Cutting greenhouse gas emissions at the source should be the main goal when tackling climate change, but the most recent IPCC report also recommends carbon capture and storage technologies as key parts of the effort to limit global warming to 1.5°C.
The startup Heimdal is well aware of the need for such technologies, which is why it developed an innovative carbon removal machine that can store CO2 while helping reduce the ocean’s acidity.
Working with the ocean to capture CO2
Heimdal’s process involves pumping saltwater into the machine, which uses electricity to tweak molecular bonds in the water, removing acid. The resulting acid comes in the form of hydrochloric acid, which can then be used in many different industrial applications. The acid-free seawater is then pumped back into the ocean, where it will naturally capture CO2.
“When the excess acidity is removed from the ocean, it shifts how CO2 exists back to how it was pre-Industrial Revolution,” says Heimdal co-founder Erik Millar. “This moves it away from being carbonic acid, which causes ocean acidification, and toward bicarbonate and carbonate. These are stable forms of mineralized carbon dioxide that make their way down to the ocean floor, where they are stored for more than 100,000 years.”
Help reduce ocean acidification
The ocean currently absorbs about a third of the carbon dioxide humans release into the atmosphere. As the CO2 dissolves in the seawater, it contributes to ocean acidification, threatening the survival of corals and other calcifying marine life like shellfish. While the startup’s new process can help reduce ocean acidification on a local scale, its main focus is to capture high amounts of CO2 from the air.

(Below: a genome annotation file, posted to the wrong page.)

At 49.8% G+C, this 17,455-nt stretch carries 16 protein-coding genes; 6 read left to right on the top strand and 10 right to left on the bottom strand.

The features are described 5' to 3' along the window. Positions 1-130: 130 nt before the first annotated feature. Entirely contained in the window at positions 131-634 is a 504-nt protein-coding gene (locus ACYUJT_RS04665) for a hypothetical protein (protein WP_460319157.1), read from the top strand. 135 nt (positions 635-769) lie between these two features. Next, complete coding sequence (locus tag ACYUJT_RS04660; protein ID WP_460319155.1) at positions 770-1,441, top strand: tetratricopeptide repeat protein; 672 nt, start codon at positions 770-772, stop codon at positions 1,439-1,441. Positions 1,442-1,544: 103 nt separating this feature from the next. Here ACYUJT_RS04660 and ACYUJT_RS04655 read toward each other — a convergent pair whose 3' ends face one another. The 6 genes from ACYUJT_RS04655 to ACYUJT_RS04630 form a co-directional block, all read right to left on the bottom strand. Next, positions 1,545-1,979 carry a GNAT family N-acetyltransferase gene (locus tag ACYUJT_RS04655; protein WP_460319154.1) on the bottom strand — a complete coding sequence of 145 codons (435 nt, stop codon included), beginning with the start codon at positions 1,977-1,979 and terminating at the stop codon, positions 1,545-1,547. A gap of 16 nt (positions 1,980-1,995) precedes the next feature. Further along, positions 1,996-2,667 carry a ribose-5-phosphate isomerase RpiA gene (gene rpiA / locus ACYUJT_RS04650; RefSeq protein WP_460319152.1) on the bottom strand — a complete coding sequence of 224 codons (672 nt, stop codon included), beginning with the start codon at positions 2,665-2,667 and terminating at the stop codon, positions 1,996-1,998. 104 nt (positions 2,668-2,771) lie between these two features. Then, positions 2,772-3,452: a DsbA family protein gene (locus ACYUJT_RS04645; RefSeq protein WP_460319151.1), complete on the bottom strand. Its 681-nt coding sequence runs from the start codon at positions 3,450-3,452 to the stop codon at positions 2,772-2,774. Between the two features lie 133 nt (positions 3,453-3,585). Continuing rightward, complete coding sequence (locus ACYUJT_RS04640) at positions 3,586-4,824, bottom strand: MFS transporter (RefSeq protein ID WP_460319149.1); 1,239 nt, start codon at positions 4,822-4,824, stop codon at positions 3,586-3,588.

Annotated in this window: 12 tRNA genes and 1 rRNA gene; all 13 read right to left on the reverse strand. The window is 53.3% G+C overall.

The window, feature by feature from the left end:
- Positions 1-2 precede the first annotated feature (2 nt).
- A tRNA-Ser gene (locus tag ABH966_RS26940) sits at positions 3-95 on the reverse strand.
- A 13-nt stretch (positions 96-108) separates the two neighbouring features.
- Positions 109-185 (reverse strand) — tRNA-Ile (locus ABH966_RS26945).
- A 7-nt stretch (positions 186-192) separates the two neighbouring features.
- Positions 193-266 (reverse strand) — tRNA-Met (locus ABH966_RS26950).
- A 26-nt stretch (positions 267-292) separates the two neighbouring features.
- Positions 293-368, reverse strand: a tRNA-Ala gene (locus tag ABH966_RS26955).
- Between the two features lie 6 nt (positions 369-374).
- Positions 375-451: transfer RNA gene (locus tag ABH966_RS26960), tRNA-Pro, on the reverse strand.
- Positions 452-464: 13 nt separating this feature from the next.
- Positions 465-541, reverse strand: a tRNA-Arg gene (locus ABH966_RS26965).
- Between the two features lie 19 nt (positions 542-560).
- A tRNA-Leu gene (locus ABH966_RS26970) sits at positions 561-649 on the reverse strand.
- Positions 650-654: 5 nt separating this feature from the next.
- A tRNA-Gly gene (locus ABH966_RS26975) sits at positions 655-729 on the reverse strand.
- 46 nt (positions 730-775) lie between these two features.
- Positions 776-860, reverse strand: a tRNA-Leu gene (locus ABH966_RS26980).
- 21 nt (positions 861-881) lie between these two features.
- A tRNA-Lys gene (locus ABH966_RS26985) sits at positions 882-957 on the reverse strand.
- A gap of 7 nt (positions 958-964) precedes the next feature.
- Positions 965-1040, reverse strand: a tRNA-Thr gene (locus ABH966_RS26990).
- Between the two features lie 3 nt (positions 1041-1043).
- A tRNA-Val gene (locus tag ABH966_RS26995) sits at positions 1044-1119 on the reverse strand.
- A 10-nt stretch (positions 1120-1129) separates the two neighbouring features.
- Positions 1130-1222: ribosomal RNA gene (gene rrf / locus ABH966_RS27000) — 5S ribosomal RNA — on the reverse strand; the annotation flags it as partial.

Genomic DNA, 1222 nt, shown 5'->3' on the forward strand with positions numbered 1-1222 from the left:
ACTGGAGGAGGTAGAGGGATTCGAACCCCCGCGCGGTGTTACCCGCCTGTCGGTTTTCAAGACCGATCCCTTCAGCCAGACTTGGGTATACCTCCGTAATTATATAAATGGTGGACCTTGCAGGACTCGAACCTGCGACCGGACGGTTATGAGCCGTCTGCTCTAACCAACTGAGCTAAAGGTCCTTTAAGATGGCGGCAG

Current direct air capture technologies typically use large fans to pull in and capture CO2 from the air. Heimdal’s machine looks at the ocean instead, where there’s a greater concentration of CO2 than in the air, enabling it to capture higher volumes of this planet-warming gas. Working together with the water also allows it to use less energy for the process, making it more affordable than conventional air direct air capture. Plus, it doesn’t need to be on land.
The technology has recently been put to use near the Big Island of Hawaii, where the machine is connected to a desalination plant. This helps the system save costs because the plant already does the heavy lifting of pumping the seawater from the ocean. The entire process runs on solar power.
“Carbon capture has only recently been able to take off because of this huge decrease in the cost of renewable green electricity in the past decade,” Millar says. “So, we’re running entirely on solar, and it’s cheaper than we could get from fossil fuel energy.”
The technology’s current version can capture CO2 at a cost of $475 per ton. That’s more affordable than any other direct air capture tech currently on the market. According to the team, the next plant — which will have a capacity of capturing 5,000 tons of CO2 per year — will operate at less than $200 per ton of CO2.